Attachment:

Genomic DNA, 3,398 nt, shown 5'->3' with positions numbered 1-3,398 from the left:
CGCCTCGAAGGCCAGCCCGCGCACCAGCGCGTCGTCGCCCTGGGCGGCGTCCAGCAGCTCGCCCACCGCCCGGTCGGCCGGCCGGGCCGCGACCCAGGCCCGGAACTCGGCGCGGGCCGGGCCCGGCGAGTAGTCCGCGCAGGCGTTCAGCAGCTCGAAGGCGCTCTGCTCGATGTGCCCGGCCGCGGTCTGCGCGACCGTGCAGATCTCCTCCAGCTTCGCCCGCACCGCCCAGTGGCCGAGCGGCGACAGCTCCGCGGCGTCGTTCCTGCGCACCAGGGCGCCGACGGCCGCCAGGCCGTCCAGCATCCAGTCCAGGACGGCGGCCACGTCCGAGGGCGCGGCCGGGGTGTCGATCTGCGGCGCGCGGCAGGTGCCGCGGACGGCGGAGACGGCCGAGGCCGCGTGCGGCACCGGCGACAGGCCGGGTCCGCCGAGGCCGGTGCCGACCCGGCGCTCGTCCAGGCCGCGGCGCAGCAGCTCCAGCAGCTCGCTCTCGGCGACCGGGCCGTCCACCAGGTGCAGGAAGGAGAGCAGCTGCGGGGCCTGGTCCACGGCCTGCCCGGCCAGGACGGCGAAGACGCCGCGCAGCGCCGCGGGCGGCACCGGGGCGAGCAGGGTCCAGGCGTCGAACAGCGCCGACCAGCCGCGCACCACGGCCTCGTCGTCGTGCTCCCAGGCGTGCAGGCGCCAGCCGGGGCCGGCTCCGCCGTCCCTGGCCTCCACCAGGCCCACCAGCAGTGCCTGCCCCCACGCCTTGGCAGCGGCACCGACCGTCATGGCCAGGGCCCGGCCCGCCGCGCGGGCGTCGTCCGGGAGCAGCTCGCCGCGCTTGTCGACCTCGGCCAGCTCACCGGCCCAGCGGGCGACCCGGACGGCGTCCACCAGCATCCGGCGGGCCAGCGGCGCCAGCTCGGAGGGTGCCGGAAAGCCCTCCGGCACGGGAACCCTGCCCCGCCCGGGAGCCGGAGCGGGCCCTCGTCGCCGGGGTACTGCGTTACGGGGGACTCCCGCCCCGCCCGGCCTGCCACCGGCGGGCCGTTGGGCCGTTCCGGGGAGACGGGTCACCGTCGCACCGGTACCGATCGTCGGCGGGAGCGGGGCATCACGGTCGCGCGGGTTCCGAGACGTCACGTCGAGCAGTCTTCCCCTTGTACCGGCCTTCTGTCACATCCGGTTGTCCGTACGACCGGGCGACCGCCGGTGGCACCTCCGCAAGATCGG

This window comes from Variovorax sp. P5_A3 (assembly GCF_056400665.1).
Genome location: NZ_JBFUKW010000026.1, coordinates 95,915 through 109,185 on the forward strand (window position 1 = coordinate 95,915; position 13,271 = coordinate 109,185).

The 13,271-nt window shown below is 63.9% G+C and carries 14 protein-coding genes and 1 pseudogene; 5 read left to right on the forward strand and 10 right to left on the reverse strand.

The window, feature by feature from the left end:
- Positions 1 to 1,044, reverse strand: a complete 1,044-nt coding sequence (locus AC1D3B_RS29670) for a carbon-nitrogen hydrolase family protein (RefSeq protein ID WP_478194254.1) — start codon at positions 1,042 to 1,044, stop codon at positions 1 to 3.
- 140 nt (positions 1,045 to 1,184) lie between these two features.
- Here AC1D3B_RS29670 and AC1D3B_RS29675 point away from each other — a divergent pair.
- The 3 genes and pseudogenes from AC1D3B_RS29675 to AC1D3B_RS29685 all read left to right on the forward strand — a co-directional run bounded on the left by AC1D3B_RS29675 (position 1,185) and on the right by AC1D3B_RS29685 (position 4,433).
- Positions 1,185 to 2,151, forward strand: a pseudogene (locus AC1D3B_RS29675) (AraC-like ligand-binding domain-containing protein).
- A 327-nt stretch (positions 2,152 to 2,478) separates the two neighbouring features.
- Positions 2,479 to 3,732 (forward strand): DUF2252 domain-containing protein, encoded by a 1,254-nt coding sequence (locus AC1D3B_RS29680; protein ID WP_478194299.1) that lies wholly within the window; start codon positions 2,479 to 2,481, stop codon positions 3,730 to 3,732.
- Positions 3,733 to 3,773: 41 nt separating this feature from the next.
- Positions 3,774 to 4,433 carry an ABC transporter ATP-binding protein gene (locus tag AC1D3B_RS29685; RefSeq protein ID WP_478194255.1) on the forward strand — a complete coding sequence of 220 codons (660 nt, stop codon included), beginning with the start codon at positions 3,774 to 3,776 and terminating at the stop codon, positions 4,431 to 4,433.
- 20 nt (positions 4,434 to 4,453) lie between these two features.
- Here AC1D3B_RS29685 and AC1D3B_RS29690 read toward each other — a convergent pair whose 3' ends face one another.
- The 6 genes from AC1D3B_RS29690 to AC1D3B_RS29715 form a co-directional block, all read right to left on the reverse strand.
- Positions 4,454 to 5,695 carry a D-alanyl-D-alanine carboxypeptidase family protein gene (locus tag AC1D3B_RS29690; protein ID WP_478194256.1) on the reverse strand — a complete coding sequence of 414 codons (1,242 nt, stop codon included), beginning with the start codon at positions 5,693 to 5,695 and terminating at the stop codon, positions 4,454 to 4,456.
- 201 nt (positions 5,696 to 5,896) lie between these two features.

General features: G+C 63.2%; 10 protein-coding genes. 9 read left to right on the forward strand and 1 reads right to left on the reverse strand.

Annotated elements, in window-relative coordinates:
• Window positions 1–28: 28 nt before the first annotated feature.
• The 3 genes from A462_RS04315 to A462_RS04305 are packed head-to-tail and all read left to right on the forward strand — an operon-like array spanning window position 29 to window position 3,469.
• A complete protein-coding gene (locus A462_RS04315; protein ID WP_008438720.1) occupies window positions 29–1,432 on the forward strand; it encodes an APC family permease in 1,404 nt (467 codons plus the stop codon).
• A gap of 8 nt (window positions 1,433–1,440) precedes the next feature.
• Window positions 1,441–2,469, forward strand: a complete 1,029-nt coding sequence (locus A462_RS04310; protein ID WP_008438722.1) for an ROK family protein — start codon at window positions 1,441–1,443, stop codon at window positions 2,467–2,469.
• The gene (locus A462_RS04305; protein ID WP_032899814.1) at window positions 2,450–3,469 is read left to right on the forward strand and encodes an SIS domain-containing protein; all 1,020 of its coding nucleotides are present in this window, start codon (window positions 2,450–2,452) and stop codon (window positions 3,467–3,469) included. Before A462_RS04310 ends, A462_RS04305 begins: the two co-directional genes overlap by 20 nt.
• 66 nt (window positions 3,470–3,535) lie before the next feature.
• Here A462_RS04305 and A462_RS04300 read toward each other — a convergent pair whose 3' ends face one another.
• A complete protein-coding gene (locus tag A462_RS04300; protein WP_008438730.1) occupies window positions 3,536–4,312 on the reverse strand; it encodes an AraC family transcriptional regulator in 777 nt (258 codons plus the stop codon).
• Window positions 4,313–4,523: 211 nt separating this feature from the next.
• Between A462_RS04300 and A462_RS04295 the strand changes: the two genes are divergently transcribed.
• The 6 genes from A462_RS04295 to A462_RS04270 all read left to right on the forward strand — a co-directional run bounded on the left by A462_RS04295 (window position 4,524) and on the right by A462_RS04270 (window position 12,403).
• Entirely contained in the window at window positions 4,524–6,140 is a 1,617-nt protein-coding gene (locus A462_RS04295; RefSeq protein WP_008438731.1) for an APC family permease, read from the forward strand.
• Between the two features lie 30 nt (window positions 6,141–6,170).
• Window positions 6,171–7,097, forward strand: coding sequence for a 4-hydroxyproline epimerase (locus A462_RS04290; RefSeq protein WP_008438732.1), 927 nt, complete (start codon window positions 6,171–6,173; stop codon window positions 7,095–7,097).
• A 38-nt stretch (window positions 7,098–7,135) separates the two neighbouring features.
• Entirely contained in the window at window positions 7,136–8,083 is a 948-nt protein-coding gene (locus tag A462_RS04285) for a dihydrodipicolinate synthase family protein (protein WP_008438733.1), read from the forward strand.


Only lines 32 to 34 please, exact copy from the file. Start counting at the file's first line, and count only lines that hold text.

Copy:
• Window positions 4,313–4,523: 211 nt separating this feature from the next.
• Between A462_RS04300 and A462_RS04295 the strand changes: the two genes are divergently transcribed.
• The 6 genes from A462_RS04295 to A462_RS04270 all read left to right on the forward strand — a co-directional run bounded on the left by A462_RS04295 (window position 4,524) and on the right by A462_RS04270 (window position 12,403).